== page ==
IO/TKI Combination Offers New Treatment Option For Patients With RCC

In an interview with Targeted Oncology, Andrea Apolo, MD discussed the impact of the combination of nivolumab and cabozantinib as a new treatment for patients with advanced renal cell carcinoma.

The treatment of patients with renal cell carcinoma (RCC), a type of kidney cancer, has seen major strides in the past few years, moving toward immunotherapy-based combination regimens. The newly approved combination of nivolumab (Opdivo) and cabozantinib (Cabometyx) offers oncologists another treatment options for their patients with advanced RCC in the first-line setting.

Nivolumab and cabozantinib were approved by the FDA for the treatment of treatment-naïve advanced RCC based on findings from the phase 3 CheckMate 9ER trial (NCT0314117). This open-label, randomized study compared the combination versus standard of care sunitinib (Sutent) and found an improvement in outcomes with nivolumab/cabozantinib versus sunitinib as well as a manageable safety profile. 

Andrea Apolo, MD, an investigator at the National Cancer Institute, discussed with Targeted Oncology the impact of the combination of nivolumab and cabozantinib as a new treatment for patients with advanced RCC.

TARGETED ONCOLOGY: In advanced RCC, what were the options oncologists had to treat their patients prior to this combination of nivolumab and cabozantinib being approved?

Apolo: In advanced metastatic RCC, there were several treatments available for the treatment of different subsets of RCC, which are favorable for an intermediate risk. And we already had the approval of axitinib (Inlyta) and pembrolizumab (Keytruda), which is also a tyrosine kinase inhibitor (TKI) and an immunotherapy, available for all risk groups. So, this combination is active, and the combination of cabozantinib and nivolumab add on to the current agents that are approved for the metastatic treatment in the first-line setting. There's now another option, another TKI plus immunotherapy available for the treatment of these patients. In addition to that, there's the combination of nivolumab and ipilimumab (Yervoy), what we call an IO-IO combination. And that was approved for poor and intermediate patients. Also, tyrosine kinases are approved, both in the favorable and in the poor and intermediate risk groups for patients with metastatic RCC in the first-line setting. We do have a lot of options. And the combination of cabozantinib and nivolumab, now that it's been FDA approved, is now another treatment options in all risk groups.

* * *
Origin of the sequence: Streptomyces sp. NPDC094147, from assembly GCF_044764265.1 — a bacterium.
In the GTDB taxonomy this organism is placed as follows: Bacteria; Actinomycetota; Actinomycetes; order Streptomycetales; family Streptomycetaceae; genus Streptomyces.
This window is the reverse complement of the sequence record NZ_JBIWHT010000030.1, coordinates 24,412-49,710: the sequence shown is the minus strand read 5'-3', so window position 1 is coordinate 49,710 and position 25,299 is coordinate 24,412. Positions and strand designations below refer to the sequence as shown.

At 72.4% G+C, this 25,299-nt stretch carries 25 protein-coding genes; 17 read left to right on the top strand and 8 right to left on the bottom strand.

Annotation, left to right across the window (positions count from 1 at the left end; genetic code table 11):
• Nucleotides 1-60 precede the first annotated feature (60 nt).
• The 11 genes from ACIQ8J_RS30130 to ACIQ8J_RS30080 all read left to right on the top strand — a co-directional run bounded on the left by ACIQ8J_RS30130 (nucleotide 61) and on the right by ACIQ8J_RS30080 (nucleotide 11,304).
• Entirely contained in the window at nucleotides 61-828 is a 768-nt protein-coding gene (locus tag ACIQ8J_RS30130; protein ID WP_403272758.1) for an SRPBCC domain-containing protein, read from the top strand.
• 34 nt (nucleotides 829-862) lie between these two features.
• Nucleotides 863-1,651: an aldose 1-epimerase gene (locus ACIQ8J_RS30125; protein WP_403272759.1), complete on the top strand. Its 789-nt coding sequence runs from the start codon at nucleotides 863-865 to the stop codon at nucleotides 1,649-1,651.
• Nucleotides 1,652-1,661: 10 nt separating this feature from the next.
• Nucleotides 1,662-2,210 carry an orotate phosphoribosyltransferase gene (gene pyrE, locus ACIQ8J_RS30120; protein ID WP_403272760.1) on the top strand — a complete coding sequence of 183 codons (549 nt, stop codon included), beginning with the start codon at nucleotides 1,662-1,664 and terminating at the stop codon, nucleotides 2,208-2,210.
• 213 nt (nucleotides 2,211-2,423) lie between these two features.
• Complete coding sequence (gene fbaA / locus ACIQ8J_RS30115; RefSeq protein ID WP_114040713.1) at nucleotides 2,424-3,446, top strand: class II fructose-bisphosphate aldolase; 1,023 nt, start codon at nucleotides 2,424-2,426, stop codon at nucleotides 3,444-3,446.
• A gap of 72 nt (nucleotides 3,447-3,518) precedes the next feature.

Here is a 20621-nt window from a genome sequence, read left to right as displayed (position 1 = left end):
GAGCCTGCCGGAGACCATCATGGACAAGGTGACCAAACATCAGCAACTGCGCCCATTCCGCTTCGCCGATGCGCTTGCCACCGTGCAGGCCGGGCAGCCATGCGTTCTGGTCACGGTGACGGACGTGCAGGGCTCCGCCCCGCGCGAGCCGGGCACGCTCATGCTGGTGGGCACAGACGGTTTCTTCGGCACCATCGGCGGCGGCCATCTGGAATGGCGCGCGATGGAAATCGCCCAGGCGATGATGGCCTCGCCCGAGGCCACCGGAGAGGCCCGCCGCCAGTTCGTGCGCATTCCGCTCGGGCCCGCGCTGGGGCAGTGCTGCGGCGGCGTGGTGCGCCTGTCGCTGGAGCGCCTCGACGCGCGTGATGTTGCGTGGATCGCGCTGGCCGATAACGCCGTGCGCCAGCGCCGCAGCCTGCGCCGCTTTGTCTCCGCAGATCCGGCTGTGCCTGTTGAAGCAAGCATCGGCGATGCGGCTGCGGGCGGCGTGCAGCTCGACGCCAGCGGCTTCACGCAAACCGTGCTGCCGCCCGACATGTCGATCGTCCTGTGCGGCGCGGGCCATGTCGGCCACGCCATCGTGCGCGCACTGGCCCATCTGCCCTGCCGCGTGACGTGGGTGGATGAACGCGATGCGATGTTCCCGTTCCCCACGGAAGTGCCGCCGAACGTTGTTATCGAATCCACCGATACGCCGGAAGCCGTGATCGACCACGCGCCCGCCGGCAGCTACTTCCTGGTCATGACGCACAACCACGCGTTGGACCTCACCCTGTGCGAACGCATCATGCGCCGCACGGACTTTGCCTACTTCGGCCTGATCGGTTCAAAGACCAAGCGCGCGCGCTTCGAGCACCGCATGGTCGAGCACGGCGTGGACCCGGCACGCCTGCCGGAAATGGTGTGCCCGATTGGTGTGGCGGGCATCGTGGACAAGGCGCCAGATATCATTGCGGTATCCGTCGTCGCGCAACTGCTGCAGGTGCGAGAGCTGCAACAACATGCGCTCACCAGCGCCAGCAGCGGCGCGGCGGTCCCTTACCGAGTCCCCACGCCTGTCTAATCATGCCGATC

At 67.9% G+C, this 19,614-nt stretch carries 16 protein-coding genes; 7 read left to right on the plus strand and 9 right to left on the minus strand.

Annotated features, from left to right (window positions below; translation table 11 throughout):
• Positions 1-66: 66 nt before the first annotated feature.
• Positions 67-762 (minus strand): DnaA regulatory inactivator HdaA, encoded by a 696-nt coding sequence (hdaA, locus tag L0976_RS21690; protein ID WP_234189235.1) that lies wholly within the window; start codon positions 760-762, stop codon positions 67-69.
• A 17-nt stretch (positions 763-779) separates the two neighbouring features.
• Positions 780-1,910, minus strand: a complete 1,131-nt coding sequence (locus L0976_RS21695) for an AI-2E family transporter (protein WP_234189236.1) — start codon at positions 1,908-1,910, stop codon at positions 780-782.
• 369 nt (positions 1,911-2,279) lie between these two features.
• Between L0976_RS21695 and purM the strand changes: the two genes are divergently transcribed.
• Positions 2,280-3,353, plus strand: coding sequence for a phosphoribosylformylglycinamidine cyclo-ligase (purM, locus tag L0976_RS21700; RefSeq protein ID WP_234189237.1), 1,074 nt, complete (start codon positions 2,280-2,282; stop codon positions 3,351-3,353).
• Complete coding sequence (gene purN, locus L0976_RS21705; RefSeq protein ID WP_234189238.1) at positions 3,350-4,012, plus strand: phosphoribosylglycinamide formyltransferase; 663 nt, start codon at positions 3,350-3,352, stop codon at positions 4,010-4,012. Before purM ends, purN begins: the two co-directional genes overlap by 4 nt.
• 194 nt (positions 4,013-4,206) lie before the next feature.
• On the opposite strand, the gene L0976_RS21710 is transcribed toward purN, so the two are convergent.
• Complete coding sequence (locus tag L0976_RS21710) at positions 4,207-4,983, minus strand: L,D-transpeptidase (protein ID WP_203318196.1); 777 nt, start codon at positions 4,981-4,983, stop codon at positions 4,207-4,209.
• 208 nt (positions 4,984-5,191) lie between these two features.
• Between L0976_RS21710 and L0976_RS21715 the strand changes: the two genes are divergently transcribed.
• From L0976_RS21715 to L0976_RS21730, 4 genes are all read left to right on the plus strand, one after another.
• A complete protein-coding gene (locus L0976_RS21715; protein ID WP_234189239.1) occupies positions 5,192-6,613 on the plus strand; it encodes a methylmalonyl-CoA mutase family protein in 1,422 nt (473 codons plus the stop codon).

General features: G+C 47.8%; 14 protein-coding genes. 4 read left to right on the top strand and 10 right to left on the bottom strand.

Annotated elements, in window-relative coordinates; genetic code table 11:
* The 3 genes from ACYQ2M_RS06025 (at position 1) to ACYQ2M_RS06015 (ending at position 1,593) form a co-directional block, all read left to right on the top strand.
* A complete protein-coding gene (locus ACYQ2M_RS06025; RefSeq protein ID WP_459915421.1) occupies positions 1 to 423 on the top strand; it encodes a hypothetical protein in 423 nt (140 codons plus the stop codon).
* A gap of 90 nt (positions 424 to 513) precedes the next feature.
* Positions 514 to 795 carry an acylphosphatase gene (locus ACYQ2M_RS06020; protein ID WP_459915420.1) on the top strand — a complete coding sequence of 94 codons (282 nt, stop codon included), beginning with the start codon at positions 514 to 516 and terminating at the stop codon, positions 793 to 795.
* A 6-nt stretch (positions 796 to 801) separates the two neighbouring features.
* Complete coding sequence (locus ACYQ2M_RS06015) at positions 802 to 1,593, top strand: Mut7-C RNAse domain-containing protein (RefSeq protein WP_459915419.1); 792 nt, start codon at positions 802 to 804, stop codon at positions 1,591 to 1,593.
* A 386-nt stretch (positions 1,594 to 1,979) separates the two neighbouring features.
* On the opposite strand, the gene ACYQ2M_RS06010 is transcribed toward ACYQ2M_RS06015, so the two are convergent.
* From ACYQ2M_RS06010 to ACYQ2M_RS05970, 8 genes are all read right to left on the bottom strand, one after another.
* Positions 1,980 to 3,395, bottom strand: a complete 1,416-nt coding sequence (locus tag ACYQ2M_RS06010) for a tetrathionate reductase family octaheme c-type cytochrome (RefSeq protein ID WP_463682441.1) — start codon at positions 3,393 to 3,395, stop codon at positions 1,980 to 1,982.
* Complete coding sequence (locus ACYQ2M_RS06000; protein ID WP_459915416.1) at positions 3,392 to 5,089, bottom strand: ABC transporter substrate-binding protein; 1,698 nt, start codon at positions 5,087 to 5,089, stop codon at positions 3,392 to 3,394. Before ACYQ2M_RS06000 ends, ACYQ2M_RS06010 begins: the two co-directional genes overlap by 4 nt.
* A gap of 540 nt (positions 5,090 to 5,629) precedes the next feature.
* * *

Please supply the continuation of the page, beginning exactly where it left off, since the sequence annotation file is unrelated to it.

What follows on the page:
TARGETED ONCOLOGY: Why was it important to have this new treatment option?

Apolo: It's important to have options that are very effective and the combination of cabozantinib and nivolumab showed a survival benefit. It showed a progression-free survival benefit, it showed an overall response benefit, and it also showed an improvement in quality of life. So, it is important to have more treatment options for our patients with advanced metastatic RCC.

TARGETED ONCOLOGY: Can you give an overview of the results from the phase 3 CheckMate 9ER clinical trial?

Apolo: In January 22, 2021, the FDA approved the combination of cabozantinib and nivolumab for the first-line treatment of RCC, and this was based on the CheckMate 9ER study, which was a randomized phase 3 trial of cabozantinib and nivolumab versus sunitinib for patients with metastatic RCC in the first-line setting. The study found that the combination of cabozantinib and nivolumab improved progression-free survival by doubling the progression-free survival from 8 to 16 months. Improvement in overall survival was also seen, both arms didn't reach the median overall survival, but there was an improvement, with a hazard ratio of 0.6. There was also an improvement in overall response rate. That was remarkable with the combination of cabozantinib and nivolumab versus sunitinib, and there was an improvement in the quality of life. And these data were presented as a plenary session at ESMO (European Society of Medical Oncology Congress) 2020. And we have updated data that will be presented at ASCO GU (the American Society of Clinical Oncology’s Genitourinary Cancers Symposium) next month in February, with longer follow-up, a 16 month follow-up, and also specifically an exploratory analysis, looking at the sarcomatoid feature in patients with RCC.

TARGETED ONCOLOGY: What is important to note about the safety profile of this combination?